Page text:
Sunday, October 30, 2011

HTML5 <canvas> tag: markup, support and non-support

HTML5 includes the canvas element for display of graphics. Canvas markup is implemented by inserting a <canvas> tag in the desired spot of your HTML document and associating JavaScript code that specifies what to draw and paint [1].
The latest versions of browsers such as Firefox, Opera, Safari, Google Chrome, Konqueror and Internet Explorer support canvas markup.     

Markup should contain alternative content for users of older browser versions or canvas-incompatible browsers; as illustrated with the following syntax:

In those cases where the drawing is going to fail, the animated note of file canvsup_600x490.jpg (shown to the right) would display. If the browser is not image-compatible either, a plain text string with that note would appear.

An image element expects an external source to be uploaded and displayed, while a canvas element uses page-internal instructions (or supplementing js files) to create an image within the capabilities of the client browser.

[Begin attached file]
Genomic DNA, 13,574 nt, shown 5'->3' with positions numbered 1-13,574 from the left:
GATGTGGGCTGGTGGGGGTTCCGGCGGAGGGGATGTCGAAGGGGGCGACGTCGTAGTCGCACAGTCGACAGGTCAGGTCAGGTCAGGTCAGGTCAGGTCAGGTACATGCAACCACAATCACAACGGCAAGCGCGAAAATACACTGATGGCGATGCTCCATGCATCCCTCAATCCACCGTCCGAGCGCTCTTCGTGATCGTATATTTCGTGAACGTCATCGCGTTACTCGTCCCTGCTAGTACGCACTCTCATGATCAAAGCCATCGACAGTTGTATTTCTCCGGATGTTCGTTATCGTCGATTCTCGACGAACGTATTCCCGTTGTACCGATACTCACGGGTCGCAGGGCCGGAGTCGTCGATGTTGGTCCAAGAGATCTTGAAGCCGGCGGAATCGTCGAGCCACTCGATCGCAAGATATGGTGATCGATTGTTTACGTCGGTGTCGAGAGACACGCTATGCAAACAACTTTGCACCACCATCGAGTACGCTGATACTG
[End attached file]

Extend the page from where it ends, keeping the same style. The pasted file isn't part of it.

Canvas-based two-dimensional drawing, for example, is implemented by fetching the canvas element via methods of the JavaScript document object:

var canvas = document.getElementById("my-canvas");
var artist = canvas.getContext("2d");

Drawing instructions are then implemented with methods of the artist object (or whatever  variable name you are coming up with for the context object). Tutorials and examples that explain and show how to use these methods are available online; for example see www.w3schools, basics/opera, developer/mozilla, wikipedia, updates to standard.

[1] Thomas A. Powell: HTML & CSS: The Complete Reference. Fifth Edition. McGraw Hill, New York, 2010.; pages 82 to 101.

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